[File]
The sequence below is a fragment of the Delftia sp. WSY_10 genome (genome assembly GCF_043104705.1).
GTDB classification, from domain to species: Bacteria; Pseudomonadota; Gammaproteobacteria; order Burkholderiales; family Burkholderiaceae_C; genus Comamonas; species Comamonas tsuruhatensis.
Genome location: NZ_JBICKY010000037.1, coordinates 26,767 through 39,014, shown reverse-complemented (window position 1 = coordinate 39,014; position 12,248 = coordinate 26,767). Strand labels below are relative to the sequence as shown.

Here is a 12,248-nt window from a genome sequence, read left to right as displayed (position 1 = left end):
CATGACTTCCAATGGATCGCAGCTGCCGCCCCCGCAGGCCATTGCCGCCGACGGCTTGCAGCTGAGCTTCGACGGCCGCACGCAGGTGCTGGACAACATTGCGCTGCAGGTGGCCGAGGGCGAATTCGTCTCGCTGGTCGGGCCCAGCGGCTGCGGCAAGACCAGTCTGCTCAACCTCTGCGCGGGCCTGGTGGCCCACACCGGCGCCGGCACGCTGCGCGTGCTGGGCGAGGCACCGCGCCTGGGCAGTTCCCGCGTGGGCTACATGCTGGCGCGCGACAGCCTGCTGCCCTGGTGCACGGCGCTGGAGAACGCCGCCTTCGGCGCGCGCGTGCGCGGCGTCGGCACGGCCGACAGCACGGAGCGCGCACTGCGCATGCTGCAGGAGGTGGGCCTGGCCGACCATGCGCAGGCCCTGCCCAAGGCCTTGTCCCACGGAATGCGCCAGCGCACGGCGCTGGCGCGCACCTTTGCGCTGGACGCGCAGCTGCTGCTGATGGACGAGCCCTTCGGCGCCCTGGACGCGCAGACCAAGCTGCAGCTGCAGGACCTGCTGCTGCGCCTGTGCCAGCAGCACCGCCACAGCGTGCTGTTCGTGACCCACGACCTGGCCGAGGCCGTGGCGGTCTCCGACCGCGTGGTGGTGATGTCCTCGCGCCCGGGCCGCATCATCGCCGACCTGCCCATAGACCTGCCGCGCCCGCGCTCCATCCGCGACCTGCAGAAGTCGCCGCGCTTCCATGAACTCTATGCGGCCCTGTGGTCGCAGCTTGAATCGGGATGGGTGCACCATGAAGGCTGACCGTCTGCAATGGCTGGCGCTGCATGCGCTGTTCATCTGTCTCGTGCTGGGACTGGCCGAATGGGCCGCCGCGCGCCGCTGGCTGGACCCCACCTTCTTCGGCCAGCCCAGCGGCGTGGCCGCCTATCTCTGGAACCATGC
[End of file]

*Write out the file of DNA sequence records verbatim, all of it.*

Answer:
The sequence below is a fragment of the Delftia sp. WSY_10 genome (genome assembly GCF_043104705.1).
GTDB classification, from domain to species: Bacteria; Pseudomonadota; Gammaproteobacteria; order Burkholderiales; family Burkholderiaceae_C; genus Comamonas; species Comamonas tsuruhatensis.
Genome location: NZ_JBICKY010000037.1, coordinates 26,767 through 39,014, shown reverse-complemented (window position 1 = coordinate 39,014; position 12,248 = coordinate 26,767). Strand labels below are relative to the sequence as shown.

Here is a 12,248-nt window from a genome sequence, read left to right as displayed (position 1 = left end):
CATGACTTCCAATGGATCGCAGCTGCCGCCCCCGCAGGCCATTGCCGCCGACGGCTTGCAGCTGAGCTTCGACGGCCGCACGCAGGTGCTGGACAACATTGCGCTGCAGGTGGCCGAGGGCGAATTCGTCTCGCTGGTCGGGCCCAGCGGCTGCGGCAAGACCAGTCTGCTCAACCTCTGCGCGGGCCTGGTGGCCCACACCGGCGCCGGCACGCTGCGCGTGCTGGGCGAGGCACCGCGCCTGGGCAGTTCCCGCGTGGGCTACATGCTGGCGCGCGACAGCCTGCTGCCCTGGTGCACGGCGCTGGAGAACGCCGCCTTCGGCGCGCGCGTGCGCGGCGTCGGCACGGCCGACAGCACGGAGCGCGCACTGCGCATGCTGCAGGAGGTGGGCCTGGCCGACCATGCGCAGGCCCTGCCCAAGGCCTTGTCCCACGGAATGCGCCAGCGCACGGCGCTGGCGCGCACCTTTGCGCTGGACGCGCAGCTGCTGCTGATGGACGAGCCCTTCGGCGCCCTGGACGCGCAGACCAAGCTGCAGCTGCAGGACCTGCTGCTGCGCCTGTGCCAGCAGCACCGCCACAGCGTGCTGTTCGTGACCCACGACCTGGCCGAGGCCGTGGCGGTCTCCGACCGCGTGGTGGTGATGTCCTCGCGCCCGGGCCGCATCATCGCCGACCTGCCCATAGACCTGCCGCGCCCGCGCTCCATCCGCGACCTGCAGAAGTCGCCGCGCTTCCATGAACTCTATGCGGCCCTGTGGTCGCAGCTTGAATCGGGATGGGTGCACCATGAAGGCTGACCGTCTGCAATGGCTGGCGCTGCATGCGCTGTTCATCTGTCTCGTGCTGGGACTGGCCGAATGGGCCGCCGCGCGCCGCTGGCTGGACCCCACCTTCTTCGGCCAGCCCAGCGGCGTGGCCGCCTATCTCTGGAACCATGC